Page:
Brazilian Sprinter Gabriel Santos Lands 8-Month Suspension for Testing Positive

Brazilian sprinter Gabriel Santos has received an eight-month suspension, retroactive to May 20, for testing positive for an anabolic steroid, Brazilian site Globe Esporte reported Friday.

We reported last month that the 23-year-old had reportedly tested positive for the banned substance Clostebol in an out-of-competition test. The substance is considered a weak anabolic androgenic steroid on its own, but was used as one ingredient of oral turinabol, a staple of the East German state-sponsored doping program back in the 1970s and 1980s.

Santos, originally named to Brazil’s 2019 FINA World Championships squad, traveled with the team to Gwangju, where his doping panel hearing took place. The exact details and findings of the panel have yet to be released, and only the suspension has been announced.

According to Globo Esporte, Santos claimed he came into contact with the substance accidentally, by wearing his brother’s towel or garment days before the May 20 test. Santos had reportedly spent a few days at home, and his brother used an aftershave ointment that contained the substance that was detected.

The doping panel allegedly accepted this defense and reduced Santos’ sentence because of it, only punishing him for “negligence.” Brazilian National Team coach Alberto Pinto da Silva, CBDA doctor Rodrigo Brochetto Ferreira and lawyer Stefano Malviesto were present at the hearing along with Santos.

Originally, Santos’ primary defense has been that the substance was present in a topical ointment used on a new tattoo, or that it absorbed after contact with his girlfriend, who also used the substance on a tattoo. Clobestasol is, in fact, a common ingredient in topical medication used to treat inflammation and itching caused by a number of skin conditions, including tattoos.

Santos’ suspension will end January 19, 2020, with plenty of time to return for Tokyo 2020, but as for now, he must leave the Athletes’ Village where he was staying with the Brazilian delegation for Worlds, and immediately return to Brazil. During the suspension, he cannot train with Pinheiros or under coach Pinto da Silva. At the beginning of December, 45 days before the end of his suspension, Santos can resume training with the team and coach. His recent results from the Mare Nostrum in Barcelona, ​​the French Open, and Sette Colli Trophy in Italy are voided.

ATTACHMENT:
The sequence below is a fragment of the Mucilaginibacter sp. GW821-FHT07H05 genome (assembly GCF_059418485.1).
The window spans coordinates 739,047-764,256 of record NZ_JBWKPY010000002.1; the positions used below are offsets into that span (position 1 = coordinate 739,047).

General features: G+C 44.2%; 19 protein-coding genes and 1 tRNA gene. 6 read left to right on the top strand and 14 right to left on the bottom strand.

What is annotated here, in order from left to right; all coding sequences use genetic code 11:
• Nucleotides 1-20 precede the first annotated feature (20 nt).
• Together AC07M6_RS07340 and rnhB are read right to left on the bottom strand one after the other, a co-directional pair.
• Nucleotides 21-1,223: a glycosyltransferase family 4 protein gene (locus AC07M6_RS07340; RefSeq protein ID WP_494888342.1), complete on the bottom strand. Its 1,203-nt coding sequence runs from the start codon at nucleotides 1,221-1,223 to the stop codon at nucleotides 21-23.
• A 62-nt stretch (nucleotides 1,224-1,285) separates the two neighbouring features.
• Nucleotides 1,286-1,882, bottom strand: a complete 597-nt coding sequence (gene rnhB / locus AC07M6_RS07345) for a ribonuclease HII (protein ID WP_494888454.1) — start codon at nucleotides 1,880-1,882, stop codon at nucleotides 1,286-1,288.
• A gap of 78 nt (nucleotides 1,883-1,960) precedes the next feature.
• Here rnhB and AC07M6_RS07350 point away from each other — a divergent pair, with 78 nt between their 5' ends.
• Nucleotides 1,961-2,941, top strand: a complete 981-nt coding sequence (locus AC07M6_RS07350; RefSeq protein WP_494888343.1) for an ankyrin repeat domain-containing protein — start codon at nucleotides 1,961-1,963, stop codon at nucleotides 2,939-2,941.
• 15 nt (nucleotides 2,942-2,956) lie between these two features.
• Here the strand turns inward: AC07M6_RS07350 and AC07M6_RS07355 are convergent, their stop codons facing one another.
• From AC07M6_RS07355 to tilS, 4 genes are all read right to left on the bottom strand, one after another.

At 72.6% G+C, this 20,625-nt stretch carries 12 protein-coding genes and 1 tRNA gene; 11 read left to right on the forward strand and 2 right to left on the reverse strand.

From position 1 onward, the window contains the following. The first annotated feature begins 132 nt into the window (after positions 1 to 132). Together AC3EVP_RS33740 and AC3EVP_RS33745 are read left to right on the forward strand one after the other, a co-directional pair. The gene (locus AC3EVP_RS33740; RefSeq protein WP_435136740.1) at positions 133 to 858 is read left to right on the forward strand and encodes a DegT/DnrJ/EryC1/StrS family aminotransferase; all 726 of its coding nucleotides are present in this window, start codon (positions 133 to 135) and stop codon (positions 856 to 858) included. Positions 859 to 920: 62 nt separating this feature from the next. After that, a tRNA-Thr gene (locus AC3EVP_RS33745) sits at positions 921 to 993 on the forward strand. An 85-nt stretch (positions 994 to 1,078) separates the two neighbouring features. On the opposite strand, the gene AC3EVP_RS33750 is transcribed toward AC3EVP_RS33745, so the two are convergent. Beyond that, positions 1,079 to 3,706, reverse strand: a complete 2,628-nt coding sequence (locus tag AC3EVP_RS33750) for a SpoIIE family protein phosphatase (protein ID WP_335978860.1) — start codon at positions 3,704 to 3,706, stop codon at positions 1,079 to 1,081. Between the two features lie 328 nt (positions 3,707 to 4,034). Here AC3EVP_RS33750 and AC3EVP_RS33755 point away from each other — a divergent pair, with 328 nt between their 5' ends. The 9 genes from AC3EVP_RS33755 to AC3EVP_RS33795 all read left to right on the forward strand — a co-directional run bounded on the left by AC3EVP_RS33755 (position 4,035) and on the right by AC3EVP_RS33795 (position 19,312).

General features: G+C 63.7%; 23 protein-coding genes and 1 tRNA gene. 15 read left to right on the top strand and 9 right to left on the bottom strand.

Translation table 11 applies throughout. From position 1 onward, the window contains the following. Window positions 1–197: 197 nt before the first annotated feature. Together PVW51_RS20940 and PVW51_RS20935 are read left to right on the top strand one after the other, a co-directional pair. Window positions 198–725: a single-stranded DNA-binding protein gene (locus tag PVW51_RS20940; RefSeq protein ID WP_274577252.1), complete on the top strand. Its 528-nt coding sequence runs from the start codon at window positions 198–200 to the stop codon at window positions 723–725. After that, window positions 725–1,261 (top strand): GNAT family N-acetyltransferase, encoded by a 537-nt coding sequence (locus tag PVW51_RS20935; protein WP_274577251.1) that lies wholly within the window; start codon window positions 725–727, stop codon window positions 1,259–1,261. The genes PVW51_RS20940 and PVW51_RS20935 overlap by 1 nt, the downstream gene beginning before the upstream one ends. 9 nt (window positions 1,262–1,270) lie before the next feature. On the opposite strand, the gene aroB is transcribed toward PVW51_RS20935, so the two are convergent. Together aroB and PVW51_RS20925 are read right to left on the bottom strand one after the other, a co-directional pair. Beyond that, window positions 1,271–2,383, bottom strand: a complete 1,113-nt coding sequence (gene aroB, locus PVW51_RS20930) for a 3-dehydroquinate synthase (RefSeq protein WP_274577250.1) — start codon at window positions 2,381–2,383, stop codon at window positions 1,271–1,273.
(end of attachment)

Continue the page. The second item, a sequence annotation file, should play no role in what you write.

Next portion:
Santos had also recently been signed to the ISL’s DC Trident, but the league has a zero-tolerance doping policy, and he was quickly suspended.

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2 years ago

Just thinking about Lochte getting an 18 month suspenson because of an instragram picture… Ryan should have been defended by the brazilian lawyer.

Brazilians always have an excuse. Always get away. This excuse mind blowing. This a disgrace…

I’m not american. I believe that every athlete of any nationatility if found guilty should be suspended. I cannot believe they accepted this excuse. I cannot believe Lochte got 18 months, and this kid got 8 months. Fina at this point is a joke…

Tea rex
2 years ago

While suspended, do swimmers continue to get drug tested?

2 years ago

it just makes me nauseous, as a swimmer ,to hear doping incidents every once in a while from cheaters where I actually grind everyday to get better and play clean. Pity for all these people

2 years ago

Brazil unfortunately has a disturbing history of swimmers using Performance Enhancing Drug abuse. FINA and WADA need to stop this before the sport loses credibility like the Tour de France. A zero tolerance policy would be very effective. A dozen swimmers at the World Championships wouldn’t be there and their medals would be won by the clean athletes. I’m beginning to think Cornel Marculescu, the Executive Director of FINA is the problem. This guy is scared of confrontation and seems terrified to sanction swimmers if they come from a prominent country. We need more athletes on the governing boards